A tool for thinking

Yesterday as I was sat on my sofa watching the Sunday morning church service on YouTube I had my MacBook Pro open on my lap to make notes in Obsidian. After the service had finished I spent a few minutes to tidy up some formatting and make sure the correct bible verses were being referenced, I realised how much I am enjoying using the app. It got me thinking about why.

Over the course of the day it slowly dawned on me what it is that I like about it. It doesn’t tick all the features I was hoping to find in the my notes app, but it does tick one that I didn’t list before. It is a tool for thinking, and really that’s what I’ve been looking for.

Ephemeral notes still go into Obsidian through my daily notes, and where appropriate they are linked to project notes, but I’ve found that I’m creating notes about subjects that I am thinking about or trying to learn more about. Looking at my Obsidian graph I see some small clusters starting to form. There is one about note taking itself as I read around the subject of evergreen and atomic notes; there is one around habits and routines; and there is a larger one forming related to my work and current thinking about the concept of Minimal Viable Products (MVP).

As I’ve been looking into these different applications and their feature sets, I’ve been exposed to some ideas about note taking that I had never really considered before. The concept that a “notes” app can be more than a scratchpad used throughout the day but a tool for thinking has connected with me. Really it is not a notes app but something much more useful and important. I guess this is why many people refer to these tools that I’ve been exploring as Personal Knowledge Management (PKM) or their second brain. I’m not sure either of those terms sit right with me, I think they are more than that. I am not purely gaining knowledge by using this tool and it’s not thinking for me like a second brain should, but I can use this tool to see connections between ideas. It forces me to distill concepts down to manageable chunks so that I can form my own ideas from them. This is why I’ve begun referring to it as a tool for thinking and why it’s starting to become a key part of my creative process. Time will tell if it lasts.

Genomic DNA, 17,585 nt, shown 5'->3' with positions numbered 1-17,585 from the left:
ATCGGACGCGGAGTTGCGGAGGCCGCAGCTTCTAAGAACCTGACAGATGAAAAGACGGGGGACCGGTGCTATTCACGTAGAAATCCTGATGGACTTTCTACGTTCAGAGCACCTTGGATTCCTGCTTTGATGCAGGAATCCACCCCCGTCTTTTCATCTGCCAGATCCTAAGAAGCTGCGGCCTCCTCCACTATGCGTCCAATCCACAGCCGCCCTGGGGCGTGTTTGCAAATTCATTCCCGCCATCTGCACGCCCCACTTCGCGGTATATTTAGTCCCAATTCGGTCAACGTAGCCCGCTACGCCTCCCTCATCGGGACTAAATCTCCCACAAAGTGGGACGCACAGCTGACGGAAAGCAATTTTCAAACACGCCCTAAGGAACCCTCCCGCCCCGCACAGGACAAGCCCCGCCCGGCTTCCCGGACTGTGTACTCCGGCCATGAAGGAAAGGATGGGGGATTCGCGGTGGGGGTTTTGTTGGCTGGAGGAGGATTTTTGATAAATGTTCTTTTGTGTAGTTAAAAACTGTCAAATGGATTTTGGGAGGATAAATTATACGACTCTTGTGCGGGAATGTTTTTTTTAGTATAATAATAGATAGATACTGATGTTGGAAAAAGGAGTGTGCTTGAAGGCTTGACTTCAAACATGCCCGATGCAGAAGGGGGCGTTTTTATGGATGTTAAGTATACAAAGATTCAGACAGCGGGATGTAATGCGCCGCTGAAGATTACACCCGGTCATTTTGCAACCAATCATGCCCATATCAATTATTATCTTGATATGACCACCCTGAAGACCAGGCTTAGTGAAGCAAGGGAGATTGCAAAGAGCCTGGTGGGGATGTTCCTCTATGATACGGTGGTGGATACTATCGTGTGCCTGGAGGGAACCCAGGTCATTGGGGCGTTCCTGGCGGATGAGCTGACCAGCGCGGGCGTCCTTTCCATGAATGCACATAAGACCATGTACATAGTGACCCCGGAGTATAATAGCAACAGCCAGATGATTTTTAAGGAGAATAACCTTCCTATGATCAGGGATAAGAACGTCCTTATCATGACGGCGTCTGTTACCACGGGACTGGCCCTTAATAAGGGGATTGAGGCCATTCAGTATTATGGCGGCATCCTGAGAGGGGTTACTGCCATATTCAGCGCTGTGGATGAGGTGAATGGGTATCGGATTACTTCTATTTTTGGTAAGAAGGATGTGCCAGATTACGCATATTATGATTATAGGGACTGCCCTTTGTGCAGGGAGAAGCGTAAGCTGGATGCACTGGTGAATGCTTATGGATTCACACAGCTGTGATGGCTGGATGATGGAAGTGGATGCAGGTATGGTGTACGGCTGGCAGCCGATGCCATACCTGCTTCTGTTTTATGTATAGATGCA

Phil Bowell

Phil Bowell

Cheltenham, UK